A US navy veteran who was experiencing a mental health crisis died after a police officer called out to help him knelt on his neck for several minutes, asphyxiating him, lawyers for his family have said.
Angelo Quinto, 30, was suffering a bout of paranoia, anxiety and depression in his family home in Antioch, northern California, when his sister Isabella Collins called police on 23 December.
According to an account given by the family at a recorded press conference, the responding officer grabbed Quinto from the arms of his mother who was trying to calm him, then knelt on his neck for almost five minutes while his legs were being held by another officer.
In a cellphone video recorded by his mother, Cassandra Quinto-Collins, her son is seen lying limp on the floor with blood on his face and on the floor beneath him. She is heard saying: “What happened? Does he have a pulse?”, as officers begin pumping his chest in an attempt to resuscitate him.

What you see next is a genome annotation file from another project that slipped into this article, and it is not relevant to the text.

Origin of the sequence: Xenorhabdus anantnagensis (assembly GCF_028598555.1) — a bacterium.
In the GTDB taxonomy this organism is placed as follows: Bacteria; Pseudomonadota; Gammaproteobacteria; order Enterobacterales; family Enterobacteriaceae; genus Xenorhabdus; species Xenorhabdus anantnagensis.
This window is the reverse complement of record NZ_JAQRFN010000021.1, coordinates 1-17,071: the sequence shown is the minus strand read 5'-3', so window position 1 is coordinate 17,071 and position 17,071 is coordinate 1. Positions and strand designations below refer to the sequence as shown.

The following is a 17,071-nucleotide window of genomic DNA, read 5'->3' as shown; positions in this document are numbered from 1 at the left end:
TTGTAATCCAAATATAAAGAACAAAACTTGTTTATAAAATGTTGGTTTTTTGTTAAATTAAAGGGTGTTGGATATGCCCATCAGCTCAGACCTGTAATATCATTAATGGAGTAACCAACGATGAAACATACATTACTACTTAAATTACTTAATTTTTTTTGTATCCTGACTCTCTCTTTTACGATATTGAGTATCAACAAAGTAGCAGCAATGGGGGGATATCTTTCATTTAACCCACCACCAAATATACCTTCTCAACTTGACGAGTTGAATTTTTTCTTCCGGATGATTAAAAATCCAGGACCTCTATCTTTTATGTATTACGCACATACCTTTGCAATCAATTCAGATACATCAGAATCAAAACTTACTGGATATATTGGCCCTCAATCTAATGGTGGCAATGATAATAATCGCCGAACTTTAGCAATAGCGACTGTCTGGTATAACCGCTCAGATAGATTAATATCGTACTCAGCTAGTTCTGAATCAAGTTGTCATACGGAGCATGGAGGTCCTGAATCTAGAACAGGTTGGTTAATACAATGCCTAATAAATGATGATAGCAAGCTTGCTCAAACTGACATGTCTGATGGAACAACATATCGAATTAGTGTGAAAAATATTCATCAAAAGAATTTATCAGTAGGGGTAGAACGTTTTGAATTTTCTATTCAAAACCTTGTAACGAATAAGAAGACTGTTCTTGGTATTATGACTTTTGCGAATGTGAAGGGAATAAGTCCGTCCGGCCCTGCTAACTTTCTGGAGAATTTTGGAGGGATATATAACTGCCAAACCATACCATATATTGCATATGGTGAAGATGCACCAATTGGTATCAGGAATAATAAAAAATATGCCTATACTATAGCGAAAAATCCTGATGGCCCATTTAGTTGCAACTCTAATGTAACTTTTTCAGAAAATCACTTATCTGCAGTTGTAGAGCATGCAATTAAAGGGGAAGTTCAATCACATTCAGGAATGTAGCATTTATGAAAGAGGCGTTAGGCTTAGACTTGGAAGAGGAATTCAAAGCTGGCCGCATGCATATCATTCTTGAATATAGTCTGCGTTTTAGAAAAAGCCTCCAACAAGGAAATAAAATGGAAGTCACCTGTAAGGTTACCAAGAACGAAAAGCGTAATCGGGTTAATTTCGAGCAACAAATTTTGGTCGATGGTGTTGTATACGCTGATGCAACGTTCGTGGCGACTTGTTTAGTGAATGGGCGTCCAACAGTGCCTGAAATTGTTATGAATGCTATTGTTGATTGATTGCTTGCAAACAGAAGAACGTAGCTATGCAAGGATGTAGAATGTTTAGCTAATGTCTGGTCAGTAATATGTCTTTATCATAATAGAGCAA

Quinto was taken unconscious to a local hospital where he was pronounced dead three days later.
Lawyers for the family have filed a wrongful death claim against the city of Antioch, accusing police of having carried out an illegal chokehold. The family’s lawyer, John Burris, told the ABC channel 7 News: “Given what we know, a healthy young man in his mother’s arms, they stuffed the life out of him.”
Burris said that the family intends to file a federal lawsuit relating to Quinto’s death at a later date.